14 The Australian Curriculum: Languages
The Shape paper – November 2011 The aims of learning languages (page 22) 62. The interrelated aims of learning languages are to: Communicate in the target language Understand language, culture and learning and their relationship, and thereby develop an intercultural capability in communication Understand oneself as a communicator

15 The pilgrimage routes facilitates language learning…or maybe the reverse…languages facilitates…
Point 65 in the Shape paper states: “By stepping outside the known space of their own language and culture and entering a new communicative and cultural space, the (language) learner is afforded opportunities for noticing, comparing, analysing, and reflecting on this experience and on themselves.

16 Two models in a pedagogical setting for doing a pilgrimage
The American model First pioneered by Emeritus professor in Hispanic studies, David M Gitlitz (University of Rhode Island) in 1974 when he accompanied groups of college student-pilgrims on a academic medieval studies programs, sponsored by their universities (Indiana, Nebraska, Binghamton and Rhode Island). 1979; 1987; 1993; 1996 Lately, by Dr Annie Hesp at Virginia Tech University “I realized this would be an ideal way to teach kids Spanish and a way that kids really want to learn.”

17 The American model… continued
Dr Hesp’s testimony continued : “We’re often throw into our classroom with other Americans when what we really want, is to get away.” With funding from GIEU (The Global Intercultural Experience for undergraduates at the University of Michigan) this Spanish language teacher got her Spanish language students to physically connect with the Camino de Santiago Walking the pilgrimage in Spain is a “notable departure from orthodox Spanish study abroad fare – Madrid, Barcelona, Seville.” “It’s a fantastic way to see the Spain that students really want to see, but that study abroad has a hard time providing.” “It’s like walking through the Middle Ages…the cheapest and most mind-altering way to spend a month in another country that I can think of.” Even the blisters from four to eight hours of walking did not suppress most students’ excitement. “A lot of them would probably tell you it was one of the most memorable experiences of their life”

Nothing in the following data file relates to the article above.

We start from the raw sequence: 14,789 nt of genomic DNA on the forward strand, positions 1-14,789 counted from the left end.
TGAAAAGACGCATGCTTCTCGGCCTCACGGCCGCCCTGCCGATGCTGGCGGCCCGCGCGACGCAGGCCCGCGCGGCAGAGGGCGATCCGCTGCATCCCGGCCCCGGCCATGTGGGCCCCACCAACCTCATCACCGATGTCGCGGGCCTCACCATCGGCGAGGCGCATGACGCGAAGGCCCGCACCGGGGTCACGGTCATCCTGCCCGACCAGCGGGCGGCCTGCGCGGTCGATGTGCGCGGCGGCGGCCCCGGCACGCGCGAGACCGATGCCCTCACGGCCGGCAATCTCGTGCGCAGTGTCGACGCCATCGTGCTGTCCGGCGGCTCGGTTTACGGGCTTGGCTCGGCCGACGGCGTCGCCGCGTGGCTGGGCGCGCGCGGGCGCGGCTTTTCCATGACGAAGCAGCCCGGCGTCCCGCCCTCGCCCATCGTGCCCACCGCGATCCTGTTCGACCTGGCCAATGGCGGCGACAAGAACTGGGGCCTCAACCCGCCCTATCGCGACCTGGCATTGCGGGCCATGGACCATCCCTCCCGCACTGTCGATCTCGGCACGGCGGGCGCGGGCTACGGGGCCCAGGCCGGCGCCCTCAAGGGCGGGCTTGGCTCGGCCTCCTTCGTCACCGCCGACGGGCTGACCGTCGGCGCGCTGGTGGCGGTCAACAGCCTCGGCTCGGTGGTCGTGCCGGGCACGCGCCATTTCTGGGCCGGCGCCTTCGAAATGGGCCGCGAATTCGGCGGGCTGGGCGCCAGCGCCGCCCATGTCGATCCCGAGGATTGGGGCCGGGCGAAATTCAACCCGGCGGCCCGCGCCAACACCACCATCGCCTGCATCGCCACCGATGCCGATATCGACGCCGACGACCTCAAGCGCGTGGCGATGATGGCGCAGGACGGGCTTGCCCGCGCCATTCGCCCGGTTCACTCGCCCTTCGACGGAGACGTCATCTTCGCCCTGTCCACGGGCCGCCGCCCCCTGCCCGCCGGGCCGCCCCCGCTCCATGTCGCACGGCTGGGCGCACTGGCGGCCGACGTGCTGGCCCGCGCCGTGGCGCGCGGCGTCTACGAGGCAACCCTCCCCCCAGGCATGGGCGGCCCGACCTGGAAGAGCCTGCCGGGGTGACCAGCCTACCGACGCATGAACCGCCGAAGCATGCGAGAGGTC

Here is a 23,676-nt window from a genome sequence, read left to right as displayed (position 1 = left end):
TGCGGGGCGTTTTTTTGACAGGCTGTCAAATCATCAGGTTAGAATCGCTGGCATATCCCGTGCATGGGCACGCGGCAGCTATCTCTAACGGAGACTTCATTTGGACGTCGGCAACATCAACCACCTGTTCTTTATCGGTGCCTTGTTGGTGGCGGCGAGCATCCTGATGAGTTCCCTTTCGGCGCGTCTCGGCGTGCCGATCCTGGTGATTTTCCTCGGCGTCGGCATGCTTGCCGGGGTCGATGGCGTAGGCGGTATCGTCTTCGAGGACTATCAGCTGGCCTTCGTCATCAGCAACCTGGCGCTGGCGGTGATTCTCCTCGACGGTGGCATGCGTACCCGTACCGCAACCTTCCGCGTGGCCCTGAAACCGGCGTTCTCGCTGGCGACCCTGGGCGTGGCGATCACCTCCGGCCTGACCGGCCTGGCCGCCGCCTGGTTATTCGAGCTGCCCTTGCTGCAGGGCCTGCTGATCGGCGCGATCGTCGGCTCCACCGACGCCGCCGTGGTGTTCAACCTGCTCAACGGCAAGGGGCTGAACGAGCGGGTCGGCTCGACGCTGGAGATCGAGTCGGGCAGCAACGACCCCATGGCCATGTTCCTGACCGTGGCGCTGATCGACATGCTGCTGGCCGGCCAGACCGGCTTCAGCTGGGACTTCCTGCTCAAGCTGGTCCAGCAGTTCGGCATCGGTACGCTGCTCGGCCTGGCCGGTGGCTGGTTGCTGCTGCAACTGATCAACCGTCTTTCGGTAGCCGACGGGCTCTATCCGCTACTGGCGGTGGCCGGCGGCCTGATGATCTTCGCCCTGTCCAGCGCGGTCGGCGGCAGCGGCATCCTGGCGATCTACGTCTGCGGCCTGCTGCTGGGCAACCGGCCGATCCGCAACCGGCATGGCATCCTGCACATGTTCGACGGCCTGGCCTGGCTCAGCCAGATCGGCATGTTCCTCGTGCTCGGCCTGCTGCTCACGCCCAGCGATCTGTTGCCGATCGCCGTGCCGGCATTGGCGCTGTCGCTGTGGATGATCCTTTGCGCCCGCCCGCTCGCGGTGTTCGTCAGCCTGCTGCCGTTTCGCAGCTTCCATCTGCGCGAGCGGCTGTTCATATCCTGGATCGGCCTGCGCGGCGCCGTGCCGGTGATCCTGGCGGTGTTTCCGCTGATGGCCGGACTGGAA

18 The inclusive model – advocated
Undertaking the pilgrimage route on your own or with your partner – (maximum two people) If below years of age: doing it with a mentor or as a family member (numbers vary – ideally it should never be more than four people) Inclusiveness inevitably occurs when on one’s own and/or with one’s partner only Conversely, exclusivity invariably occurs when the group is self-contained and naturally repels ‘outsiders’ who are not part of the ‘group’ Much more pedagogy is being deployed when there are fewer numbers (the individual has to engage more often), the target language is required and needed more frequently.